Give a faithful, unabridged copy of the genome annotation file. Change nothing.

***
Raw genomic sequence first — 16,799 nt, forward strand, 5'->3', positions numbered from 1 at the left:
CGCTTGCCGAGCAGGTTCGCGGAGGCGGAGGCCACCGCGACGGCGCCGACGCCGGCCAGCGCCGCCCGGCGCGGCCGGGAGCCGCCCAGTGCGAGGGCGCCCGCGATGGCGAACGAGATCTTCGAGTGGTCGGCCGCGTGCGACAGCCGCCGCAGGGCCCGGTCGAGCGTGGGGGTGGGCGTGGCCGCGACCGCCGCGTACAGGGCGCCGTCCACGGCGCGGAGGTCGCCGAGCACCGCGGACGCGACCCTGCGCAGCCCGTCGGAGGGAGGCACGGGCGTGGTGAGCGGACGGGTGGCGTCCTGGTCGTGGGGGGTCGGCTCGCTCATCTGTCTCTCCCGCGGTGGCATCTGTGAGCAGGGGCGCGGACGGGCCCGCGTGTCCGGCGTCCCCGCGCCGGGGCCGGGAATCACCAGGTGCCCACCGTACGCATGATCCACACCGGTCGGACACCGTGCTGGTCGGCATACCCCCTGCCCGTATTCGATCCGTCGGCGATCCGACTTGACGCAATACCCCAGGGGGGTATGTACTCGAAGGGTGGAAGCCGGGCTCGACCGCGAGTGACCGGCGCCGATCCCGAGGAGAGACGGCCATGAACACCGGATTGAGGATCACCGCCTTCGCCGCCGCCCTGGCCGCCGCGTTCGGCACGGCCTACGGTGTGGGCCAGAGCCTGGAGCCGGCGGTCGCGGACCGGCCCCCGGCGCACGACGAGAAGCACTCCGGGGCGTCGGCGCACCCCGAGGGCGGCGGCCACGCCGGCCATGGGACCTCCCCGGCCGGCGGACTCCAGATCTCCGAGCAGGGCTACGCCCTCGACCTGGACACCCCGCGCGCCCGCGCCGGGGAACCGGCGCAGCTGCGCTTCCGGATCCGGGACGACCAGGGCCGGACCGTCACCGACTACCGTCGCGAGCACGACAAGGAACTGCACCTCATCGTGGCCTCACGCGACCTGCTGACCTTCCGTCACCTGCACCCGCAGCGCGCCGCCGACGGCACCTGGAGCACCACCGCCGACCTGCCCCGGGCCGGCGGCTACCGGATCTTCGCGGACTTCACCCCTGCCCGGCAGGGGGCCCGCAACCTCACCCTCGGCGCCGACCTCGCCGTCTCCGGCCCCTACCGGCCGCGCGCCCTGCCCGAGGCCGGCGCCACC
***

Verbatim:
Raw genomic sequence first — 16,799 nt, forward strand, 5'->3', positions numbered from 1 at the left:
CGCTTGCCGAGCAGGTTCGCGGAGGCGGAGGCCACCGCGACGGCGCCGACGCCGGCCAGCGCCGCCCGGCGCGGCCGGGAGCCGCCCAGTGCGAGGGCGCCCGCGATGGCGAACGAGATCTTCGAGTGGTCGGCCGCGTGCGACAGCCGCCGCAGGGCCCGGTCGAGCGTGGGGGTGGGCGTGGCCGCGACCGCCGCGTACAGGGCGCCGTCCACGGCGCGGAGGTCGCCGAGCACCGCGGACGCGACCCTGCGCAGCCCGTCGGAGGGAGGCACGGGCGTGGTGAGCGGACGGGTGGCGTCCTGGTCGTGGGGGGTCGGCTCGCTCATCTGTCTCTCCCGCGGTGGCATCTGTGAGCAGGGGCGCGGACGGGCCCGCGTGTCCGGCGTCCCCGCGCCGGGGCCGGGAATCACCAGGTGCCCACCGTACGCATGATCCACACCGGTCGGACACCGTGCTGGTCGGCATACCCCCTGCCCGTATTCGATCCGTCGGCGATCCGACTTGACGCAATACCCCAGGGGGGTATGTACTCGAAGGGTGGAAGCCGGGCTCGACCGCGAGTGACCGGCGCCGATCCCGAGGAGAGACGGCCATGAACACCGGATTGAGGATCACCGCCTTCGCCGCCGCCCTGGCCGCCGCGTTCGGCACGGCCTACGGTGTGGGCCAGAGCCTGGAGCCGGCGGTCGCGGACCGGCCCCCGGCGCACGACGAGAAGCACTCCGGGGCGTCGGCGCACCCCGAGGGCGGCGGCCACGCCGGCCATGGGACCTCCCCGGCCGGCGGACTCCAGATCTCCGAGCAGGGCTACGCCCTCGACCTGGACACCCCGCGCGCCCGCGCCGGGGAACCGGCGCAGCTGCGCTTCCGGATCCGGGACGACCAGGGCCGGACCGTCACCGACTACCGTCGCGAGCACGACAAGGAACTGCACCTCATCGTGGCCTCACGCGACCTGCTGACCTTCCGTCACCTGCACCCGCAGCGCGCCGCCGACGGCACCTGGAGCACCACCGCCGACCTGCCCCGGGCCGGCGGCTACCGGATCTTCGCGGACTTCACCCCTGCCCGGCAGGGGGCCCGCAACCTCACCCTCGGCGCCGACCTCGCCGTCTCCGGCCCCTACCGGCCGCGCGCCCTGCCCGAGGCCGGCGCCACC